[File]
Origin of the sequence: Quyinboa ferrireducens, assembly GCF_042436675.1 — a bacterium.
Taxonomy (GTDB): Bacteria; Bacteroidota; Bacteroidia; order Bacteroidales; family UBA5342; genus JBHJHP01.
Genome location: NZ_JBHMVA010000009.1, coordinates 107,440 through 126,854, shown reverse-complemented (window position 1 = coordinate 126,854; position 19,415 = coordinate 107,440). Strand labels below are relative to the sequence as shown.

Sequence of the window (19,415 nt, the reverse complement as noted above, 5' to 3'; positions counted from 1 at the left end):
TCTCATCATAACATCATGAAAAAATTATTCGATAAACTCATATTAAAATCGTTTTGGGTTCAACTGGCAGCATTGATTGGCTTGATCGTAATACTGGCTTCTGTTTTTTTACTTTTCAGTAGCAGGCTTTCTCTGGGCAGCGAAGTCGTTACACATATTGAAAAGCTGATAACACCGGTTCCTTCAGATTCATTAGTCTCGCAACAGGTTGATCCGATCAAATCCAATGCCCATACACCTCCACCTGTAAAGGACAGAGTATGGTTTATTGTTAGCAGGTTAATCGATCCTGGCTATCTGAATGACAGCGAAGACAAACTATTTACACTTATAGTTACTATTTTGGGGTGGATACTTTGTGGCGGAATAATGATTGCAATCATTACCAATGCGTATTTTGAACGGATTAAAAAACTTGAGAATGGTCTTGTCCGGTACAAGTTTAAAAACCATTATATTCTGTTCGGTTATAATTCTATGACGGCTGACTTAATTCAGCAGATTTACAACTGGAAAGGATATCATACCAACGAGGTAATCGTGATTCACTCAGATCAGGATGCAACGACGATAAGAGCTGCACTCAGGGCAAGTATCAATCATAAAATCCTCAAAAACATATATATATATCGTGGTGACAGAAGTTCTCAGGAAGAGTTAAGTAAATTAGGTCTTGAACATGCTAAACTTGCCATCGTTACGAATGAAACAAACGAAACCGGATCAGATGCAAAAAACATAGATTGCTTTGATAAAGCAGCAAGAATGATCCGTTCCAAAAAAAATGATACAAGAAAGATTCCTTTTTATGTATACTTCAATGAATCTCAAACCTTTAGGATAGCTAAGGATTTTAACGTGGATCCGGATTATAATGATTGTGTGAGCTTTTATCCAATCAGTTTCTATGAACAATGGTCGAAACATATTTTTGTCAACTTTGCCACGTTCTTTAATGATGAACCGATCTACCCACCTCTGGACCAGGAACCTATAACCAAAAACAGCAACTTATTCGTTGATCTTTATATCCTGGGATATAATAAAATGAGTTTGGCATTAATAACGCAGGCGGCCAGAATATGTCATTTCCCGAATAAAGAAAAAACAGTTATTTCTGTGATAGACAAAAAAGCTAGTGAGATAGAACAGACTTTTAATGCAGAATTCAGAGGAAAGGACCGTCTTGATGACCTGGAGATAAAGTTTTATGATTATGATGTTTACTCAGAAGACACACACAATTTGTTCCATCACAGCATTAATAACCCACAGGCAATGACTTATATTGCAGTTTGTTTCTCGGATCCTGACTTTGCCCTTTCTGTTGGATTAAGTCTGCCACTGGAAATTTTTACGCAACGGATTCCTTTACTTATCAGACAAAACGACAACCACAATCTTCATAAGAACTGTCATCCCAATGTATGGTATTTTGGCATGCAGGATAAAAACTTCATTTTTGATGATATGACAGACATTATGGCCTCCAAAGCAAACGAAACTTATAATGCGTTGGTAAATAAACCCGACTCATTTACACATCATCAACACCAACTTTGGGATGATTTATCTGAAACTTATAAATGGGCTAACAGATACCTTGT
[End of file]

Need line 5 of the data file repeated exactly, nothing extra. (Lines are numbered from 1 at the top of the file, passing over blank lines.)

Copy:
TCTCATCATAACATCATGAAAAAATTATTCGATAAACTCATATTAAAATCGTTTTGGGTTCAACTGGCAGCATTGATTGGCTTGATCGTAATACTGGCTTCTGTTTTTTTACTTTTCAGTAGCAGGCTTTCTCTGGGCAGCGAAGTCGTTACACATATTGAAAAGCTGATAACACCGGTTCCTTCAGATTCATTAGTCTCGCAACAGGTTGATCCGATCAAATCCAATGCCCATACACCTCCACCTGTAAAGGACAGAGTATGGTTTATTGTTAGCAGGTTAATCGATCCTGGCTATCTGAATGACAGCGAAGACAAACTATTTACACTTATAGTTACTATTTTGGGGTGGATACTTTGTGGCGGAATAATGATTGCAATCATTACCAATGCGTATTTTGAACGGATTAAAAAACTTGAGAATGGTCTTGTCCGGTACAAGTTTAAAAACCATTATATTCTGTTCGGTTATAATTCTATGACGGCTGACTTAATTCAGCAGATTTACAACTGGAAAGGATATCATACCAACGAGGTAATCGTGATTCACTCAGATCAGGATGCAACGACGATAAGAGCTGCACTCAGGGCAAGTATCAATCATAAAATCCTCAAAAACATATATATATATCGTGGTGACAGAAGTTCTCAGGAAGAGTTAAGTAAATTAGGTCTTGAACATGCTAAACTTGCCATCGTTACGAATGAAACAAACGAAACCGGATCAGATGCAAAAAACATAGATTGCTTTGATAAAGCAGCAAGAATGATCCGTTCCAAAAAAAATGATACAAGAAAGATTCCTTTTTATGTATACTTCAATGAATCTCAAACCTTTAGGATAGCTAAGGATTTTAACGTGGATCCGGATTATAATGATTGTGTGAGCTTTTATCCAATCAGTTTCTATGAACAATGGTCGAAACATATTTTTGTCAACTTTGCCACGTTCTTTAATGATGAACCGATCTACCCACCTCTGGACCAGGAACCTATAACCAAAAACAGCAACTTATTCGTTGATCTTTATATCCTGGGATATAATAAAATGAGTTTGGCATTAATAACGCAGGCGGCCAGAATATGTCATTTCCCGAATAAAGAAAAAACAGTTATTTCTGTGATAGACAAAAAAGCTAGTGAGATAGAACAGACTTTTAATGCAGAATTCAGAGGAAAGGACCGTCTTGATGACCTGGAGATAAAGTTTTATGATTATGATGTTTACTCAGAAGACACACACAATTTGTTCCATCACAGCATTAATAACCCACAGGCAATGACTTATATTGCAGTTTGTTTCTCGGATCCTGACTTTGCCCTTTCTGTTGGATTAAGTCTGCCACTGGAAATTTTTACGCAACGGATTCCTTTACTTATCAGACAAAACGACAACCACAATCTTCATAAGAACTGTCATCCCAATGTATGGTATTTTGGCATGCAGGATAAAAACTTCATTTTTGATGATATGACAGACATTATGGCCTCCAAAGCAAACGAAACTTATAATGCGTTGGTAAATAAACCCGACTCATTTACACATCATCAACACCAACTTTGGGATGATTTATCTGAAACTTATAAATGGGCTAACAGATACCTTGT